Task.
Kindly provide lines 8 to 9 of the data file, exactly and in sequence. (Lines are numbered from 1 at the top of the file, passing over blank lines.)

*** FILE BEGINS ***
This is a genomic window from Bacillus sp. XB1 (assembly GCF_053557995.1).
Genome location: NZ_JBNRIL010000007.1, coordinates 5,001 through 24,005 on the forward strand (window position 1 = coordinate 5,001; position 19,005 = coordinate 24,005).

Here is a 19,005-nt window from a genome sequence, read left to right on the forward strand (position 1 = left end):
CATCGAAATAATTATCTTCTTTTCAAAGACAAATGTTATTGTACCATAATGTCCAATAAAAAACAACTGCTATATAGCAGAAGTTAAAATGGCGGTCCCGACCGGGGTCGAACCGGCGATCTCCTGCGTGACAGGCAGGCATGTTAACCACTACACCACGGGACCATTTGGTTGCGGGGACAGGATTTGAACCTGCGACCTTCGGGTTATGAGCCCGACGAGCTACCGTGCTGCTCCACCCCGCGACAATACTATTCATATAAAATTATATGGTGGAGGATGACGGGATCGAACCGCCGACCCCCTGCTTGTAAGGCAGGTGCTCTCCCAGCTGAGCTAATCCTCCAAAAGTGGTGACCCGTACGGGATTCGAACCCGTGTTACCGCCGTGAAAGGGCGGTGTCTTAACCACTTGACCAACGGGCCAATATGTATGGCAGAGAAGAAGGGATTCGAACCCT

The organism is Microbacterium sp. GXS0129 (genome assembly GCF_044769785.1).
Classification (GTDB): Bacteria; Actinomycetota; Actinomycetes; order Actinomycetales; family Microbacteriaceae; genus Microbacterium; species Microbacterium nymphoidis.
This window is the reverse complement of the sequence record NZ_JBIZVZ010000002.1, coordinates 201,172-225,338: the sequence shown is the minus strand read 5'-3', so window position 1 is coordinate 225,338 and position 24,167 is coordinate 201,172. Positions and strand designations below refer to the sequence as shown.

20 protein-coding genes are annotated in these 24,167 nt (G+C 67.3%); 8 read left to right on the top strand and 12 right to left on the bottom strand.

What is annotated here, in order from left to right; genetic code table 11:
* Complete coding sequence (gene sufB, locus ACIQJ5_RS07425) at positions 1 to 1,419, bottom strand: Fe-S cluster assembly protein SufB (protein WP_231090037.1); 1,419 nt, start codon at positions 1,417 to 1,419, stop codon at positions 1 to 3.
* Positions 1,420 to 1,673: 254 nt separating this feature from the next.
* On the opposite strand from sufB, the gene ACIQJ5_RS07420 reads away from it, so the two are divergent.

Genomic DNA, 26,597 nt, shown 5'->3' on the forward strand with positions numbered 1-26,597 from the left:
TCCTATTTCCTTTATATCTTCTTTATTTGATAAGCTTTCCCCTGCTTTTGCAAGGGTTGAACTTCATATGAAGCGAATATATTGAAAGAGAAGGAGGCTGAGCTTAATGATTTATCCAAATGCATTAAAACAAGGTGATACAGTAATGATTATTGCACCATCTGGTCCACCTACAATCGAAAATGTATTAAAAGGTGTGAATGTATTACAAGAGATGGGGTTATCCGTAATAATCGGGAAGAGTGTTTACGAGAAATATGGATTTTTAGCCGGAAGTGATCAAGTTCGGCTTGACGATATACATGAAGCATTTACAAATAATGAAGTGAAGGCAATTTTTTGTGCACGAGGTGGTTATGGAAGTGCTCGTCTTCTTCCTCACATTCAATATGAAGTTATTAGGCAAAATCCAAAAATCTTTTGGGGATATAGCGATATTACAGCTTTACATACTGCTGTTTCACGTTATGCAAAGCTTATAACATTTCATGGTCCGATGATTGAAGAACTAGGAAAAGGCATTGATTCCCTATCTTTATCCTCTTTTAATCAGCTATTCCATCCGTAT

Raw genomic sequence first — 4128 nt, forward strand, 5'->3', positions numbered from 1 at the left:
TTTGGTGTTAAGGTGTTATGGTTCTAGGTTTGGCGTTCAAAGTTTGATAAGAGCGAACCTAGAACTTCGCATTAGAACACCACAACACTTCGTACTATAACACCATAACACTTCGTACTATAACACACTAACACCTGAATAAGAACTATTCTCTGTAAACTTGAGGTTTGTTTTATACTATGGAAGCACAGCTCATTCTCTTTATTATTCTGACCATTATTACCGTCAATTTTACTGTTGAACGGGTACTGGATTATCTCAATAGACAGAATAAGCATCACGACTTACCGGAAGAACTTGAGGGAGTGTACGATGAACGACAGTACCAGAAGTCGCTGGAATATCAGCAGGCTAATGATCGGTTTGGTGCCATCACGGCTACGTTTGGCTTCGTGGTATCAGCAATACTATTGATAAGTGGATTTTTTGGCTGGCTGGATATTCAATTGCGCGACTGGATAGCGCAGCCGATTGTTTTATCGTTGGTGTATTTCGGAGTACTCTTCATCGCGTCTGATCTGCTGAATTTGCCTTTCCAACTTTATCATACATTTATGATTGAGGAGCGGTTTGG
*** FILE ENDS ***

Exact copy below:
20 protein-coding genes are annotated in these 24,167 nt (G+C 67.3%); 8 read left to right on the top strand and 12 right to left on the bottom strand.

What is annotated here, in order from left to right; genetic code table 11: